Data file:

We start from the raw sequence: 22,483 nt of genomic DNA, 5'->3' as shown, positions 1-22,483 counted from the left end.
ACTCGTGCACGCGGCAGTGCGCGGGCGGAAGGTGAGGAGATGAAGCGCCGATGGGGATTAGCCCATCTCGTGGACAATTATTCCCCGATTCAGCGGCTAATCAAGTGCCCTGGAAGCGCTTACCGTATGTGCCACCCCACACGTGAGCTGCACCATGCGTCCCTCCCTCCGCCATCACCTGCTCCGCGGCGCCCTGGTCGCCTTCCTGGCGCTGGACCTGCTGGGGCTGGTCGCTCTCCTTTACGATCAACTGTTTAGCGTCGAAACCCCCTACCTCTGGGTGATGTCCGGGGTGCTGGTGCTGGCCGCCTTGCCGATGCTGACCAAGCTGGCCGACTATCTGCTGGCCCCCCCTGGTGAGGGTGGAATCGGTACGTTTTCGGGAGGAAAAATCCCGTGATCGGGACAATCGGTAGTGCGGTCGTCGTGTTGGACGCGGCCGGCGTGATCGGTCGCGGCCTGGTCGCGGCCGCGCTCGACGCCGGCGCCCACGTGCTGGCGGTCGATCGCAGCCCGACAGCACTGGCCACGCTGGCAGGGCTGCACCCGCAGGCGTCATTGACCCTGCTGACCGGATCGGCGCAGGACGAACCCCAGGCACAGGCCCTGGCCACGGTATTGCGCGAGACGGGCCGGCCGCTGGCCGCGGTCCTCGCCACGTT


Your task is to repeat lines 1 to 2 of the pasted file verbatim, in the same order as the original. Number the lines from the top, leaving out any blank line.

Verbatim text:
We start from the raw sequence: 22,483 nt of genomic DNA, 5'->3' as shown, positions 1-22,483 counted from the left end.
ACTCGTGCACGCGGCAGTGCGCGGGCGGAAGGTGAGGAGATGAAGCGCCGATGGGGATTAGCCCATCTCGTGGACAATTATTCCCCGATTCAGCGGCTAATCAAGTGCCCTGGAAGCGCTTACCGTATGTGCCACCCCACACGTGAGCTGCACCATGCGTCCCTCCCTCCGCCATCACCTGCTCCGCGGCGCCCTGGTCGCCTTCCTGGCGCTGGACCTGCTGGGGCTGGTCGCTCTCCTTTACGATCAACTGTTTAGCGTCGAAACCCCCTACCTCTGGGTGATGTCCGGGGTGCTGGTGCTGGCCGCCTTGCCGATGCTGACCAAGCTGGCCGACTATCTGCTGGCCCCCCCTGGTGAGGGTGGAATCGGTACGTTTTCGGGAGGAAAAATCCCGTGATCGGGACAATCGGTAGTGCGGTCGTCGTGTTGGACGCGGCCGGCGTGATCGGTCGCGGCCTGGTCGCGGCCGCGCTCGACGCCGGCGCCCACGTGCTGGCGGTCGATCGCAGCCCGACAGCACTGGCCACGCTGGCAGGGCTGCACCCGCAGGCGTCATTGACCCTGCTGACCGGATCGGCGCAGGACGAACCCCAGGCACAGGCCCTGGCCACGGTATTGCGCGAGACGGGCCGGCCGCTGGCCGCGGTCCTCGCCACGTT